In Munich we visited the former Royal Residence, a magnificent palace, containing at its heart, a chapel and huge collection of relics of early saints; for example the hands of Saints John the Baptist, Dionysius, Barbara and John Chrysostom as well as many other precious objects. The old Wittelsbach dynasty of Bavaria always regarded this collection as more valuable than all their wonderful paintings and furniture. Some of the relics were saved by the Bavarian rulers (after the Reformation they were the only Catholic dynasty left in Germany) from cities in north Germany which had become Protestant.

Also in Munich we venerated the heads of the Holy Unmercenary Martyrs Cosmas and Damian, which are kept in the church of Saint Michael and are often visited by the local Orthodox faithful.

Finally we were shown the new and magnificent ROCOR Cathedral, dedicated to the New Martyrs of Russia, and where Archbishop of Berlin and Germany and Great Britain Mark normally resides. Father Nikolai Artemoff told us the fascinating history of a new martyr, a former parishioner Alexander Schmorell, a young Russian medical student, who was executed by Nazis in 1943. Preparations are underway for his glorification. In the evening we attended the Vigil at the Monastery of Saint Job of Pochaev in a peaceful suburb of Munich. This monastery is also under the omophorion of Archbishop Mark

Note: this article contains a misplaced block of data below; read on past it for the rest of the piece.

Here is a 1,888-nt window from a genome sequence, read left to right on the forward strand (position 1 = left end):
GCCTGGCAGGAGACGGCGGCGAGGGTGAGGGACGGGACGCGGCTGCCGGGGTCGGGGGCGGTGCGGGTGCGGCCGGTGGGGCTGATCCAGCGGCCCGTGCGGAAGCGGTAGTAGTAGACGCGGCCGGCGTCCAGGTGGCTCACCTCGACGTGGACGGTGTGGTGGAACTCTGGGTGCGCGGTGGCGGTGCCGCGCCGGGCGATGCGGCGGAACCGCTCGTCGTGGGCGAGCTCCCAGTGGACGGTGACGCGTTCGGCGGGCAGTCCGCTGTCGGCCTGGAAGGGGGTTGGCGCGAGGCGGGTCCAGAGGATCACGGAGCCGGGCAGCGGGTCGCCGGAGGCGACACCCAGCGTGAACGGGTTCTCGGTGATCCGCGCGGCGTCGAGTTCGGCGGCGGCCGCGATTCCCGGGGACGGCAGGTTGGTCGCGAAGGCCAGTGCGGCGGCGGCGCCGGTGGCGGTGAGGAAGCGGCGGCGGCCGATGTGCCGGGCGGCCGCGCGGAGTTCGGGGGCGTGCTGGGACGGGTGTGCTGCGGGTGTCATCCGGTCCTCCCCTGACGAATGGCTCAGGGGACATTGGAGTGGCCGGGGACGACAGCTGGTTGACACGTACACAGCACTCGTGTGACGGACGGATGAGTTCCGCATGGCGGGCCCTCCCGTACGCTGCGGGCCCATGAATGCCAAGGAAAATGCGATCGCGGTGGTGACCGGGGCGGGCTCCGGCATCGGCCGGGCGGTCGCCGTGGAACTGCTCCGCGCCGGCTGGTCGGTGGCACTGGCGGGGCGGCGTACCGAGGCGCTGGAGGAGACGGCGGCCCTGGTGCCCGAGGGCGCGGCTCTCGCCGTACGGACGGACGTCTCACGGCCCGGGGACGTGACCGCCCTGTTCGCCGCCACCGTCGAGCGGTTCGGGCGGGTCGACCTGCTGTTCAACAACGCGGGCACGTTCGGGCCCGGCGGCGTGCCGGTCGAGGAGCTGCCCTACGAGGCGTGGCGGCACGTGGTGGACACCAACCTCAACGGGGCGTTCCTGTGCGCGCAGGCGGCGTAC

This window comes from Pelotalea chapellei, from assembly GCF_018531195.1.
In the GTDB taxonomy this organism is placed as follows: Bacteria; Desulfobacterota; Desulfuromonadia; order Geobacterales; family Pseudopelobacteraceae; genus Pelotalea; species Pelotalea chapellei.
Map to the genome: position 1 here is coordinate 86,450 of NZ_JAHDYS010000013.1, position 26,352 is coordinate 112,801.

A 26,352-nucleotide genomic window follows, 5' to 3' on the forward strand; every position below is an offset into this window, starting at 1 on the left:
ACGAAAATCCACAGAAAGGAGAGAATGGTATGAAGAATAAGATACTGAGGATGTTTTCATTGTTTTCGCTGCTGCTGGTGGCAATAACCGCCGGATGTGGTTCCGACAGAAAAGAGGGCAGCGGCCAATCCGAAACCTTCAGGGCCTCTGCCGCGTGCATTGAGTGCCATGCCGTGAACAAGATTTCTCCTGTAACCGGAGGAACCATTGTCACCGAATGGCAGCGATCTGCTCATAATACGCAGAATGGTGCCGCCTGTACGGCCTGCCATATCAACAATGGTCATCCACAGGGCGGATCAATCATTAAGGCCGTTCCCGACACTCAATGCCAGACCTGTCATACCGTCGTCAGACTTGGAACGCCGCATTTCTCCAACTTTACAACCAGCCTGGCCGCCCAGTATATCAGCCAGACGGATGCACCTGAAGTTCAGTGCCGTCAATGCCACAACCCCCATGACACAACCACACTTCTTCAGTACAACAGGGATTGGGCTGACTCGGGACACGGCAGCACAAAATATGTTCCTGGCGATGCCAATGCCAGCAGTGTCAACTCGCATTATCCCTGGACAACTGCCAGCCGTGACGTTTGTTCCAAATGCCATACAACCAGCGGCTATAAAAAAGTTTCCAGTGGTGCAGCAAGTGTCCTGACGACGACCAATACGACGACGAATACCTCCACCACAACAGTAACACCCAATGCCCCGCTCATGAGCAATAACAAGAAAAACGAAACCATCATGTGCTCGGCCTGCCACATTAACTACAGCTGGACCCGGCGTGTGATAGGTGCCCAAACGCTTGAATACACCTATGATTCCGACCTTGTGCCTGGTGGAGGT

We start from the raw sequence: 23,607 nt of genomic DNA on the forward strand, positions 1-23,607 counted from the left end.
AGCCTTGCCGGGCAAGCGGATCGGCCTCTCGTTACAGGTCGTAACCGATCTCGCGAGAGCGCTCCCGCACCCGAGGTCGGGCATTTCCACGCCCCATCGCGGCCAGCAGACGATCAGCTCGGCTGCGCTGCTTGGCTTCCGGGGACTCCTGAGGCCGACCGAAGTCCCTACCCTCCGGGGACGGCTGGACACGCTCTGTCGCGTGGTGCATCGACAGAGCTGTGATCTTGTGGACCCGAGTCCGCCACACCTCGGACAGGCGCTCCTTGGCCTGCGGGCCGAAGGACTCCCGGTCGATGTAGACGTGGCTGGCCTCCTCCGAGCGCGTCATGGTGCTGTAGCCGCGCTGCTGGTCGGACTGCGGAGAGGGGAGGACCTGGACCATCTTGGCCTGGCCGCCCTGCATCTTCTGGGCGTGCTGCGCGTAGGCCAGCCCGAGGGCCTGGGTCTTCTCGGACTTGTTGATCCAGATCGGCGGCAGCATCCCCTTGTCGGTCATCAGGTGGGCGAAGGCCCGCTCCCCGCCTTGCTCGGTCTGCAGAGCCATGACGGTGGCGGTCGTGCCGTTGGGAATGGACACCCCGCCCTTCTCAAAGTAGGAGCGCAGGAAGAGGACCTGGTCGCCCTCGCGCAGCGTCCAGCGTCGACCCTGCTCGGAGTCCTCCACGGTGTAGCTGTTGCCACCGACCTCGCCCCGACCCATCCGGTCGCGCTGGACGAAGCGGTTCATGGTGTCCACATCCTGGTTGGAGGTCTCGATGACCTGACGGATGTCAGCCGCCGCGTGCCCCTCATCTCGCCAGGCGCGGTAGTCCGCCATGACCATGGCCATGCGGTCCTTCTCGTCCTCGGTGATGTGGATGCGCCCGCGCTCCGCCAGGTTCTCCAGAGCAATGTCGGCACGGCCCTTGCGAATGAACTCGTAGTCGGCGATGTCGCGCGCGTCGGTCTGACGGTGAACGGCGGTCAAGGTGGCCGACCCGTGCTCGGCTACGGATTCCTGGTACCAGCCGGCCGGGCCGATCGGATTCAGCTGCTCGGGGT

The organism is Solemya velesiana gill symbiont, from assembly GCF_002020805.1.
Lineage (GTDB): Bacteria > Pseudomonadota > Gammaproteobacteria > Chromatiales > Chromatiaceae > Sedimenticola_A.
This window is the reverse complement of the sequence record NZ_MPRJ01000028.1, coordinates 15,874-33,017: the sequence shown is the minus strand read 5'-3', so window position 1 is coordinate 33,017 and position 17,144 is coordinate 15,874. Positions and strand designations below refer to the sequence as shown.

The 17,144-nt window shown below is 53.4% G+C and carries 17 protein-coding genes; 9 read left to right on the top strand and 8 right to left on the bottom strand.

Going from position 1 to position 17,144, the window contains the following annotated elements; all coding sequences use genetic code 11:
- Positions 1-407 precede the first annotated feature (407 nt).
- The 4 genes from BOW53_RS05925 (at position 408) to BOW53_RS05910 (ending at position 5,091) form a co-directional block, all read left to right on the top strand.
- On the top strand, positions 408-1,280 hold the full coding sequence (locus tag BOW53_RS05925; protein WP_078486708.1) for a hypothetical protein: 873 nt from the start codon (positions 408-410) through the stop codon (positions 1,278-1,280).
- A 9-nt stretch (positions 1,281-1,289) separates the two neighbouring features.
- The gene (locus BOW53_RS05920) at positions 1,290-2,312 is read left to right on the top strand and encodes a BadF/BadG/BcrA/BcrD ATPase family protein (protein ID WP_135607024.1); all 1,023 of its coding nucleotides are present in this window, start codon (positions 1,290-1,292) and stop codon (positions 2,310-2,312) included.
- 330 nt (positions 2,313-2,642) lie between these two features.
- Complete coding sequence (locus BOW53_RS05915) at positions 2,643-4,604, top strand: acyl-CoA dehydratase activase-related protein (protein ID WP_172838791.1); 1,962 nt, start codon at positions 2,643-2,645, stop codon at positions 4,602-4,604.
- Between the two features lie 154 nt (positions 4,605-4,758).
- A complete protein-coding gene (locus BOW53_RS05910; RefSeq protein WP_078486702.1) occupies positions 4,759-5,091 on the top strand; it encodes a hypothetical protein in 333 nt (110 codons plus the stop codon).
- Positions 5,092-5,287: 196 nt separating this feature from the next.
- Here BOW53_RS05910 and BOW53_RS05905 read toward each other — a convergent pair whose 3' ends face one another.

On the morning of the 14th, we travelled to Damstadt, birthplace of our Saint Elizabeth, where we were warmly received, guided and fed for two days by the community of Saint Mary Magdalene (ROCOR) and its priest Father Ioann Grinchuk. We all were deeply touched by their generosity and brotherly attitude towards us. The church is famous in Germany and was built by the Tsar-Martyr Nicholas in the 1890s as a special gift for his wife, who also of course belonged to the Hesse-Damstadt ruling Dynasty. It is richly decorated and rests on soil brought from Russia. Though built as a small family chapel, it now has to serve a large and growing Orthodox community mostly of recently arrived from Russsia and other countries.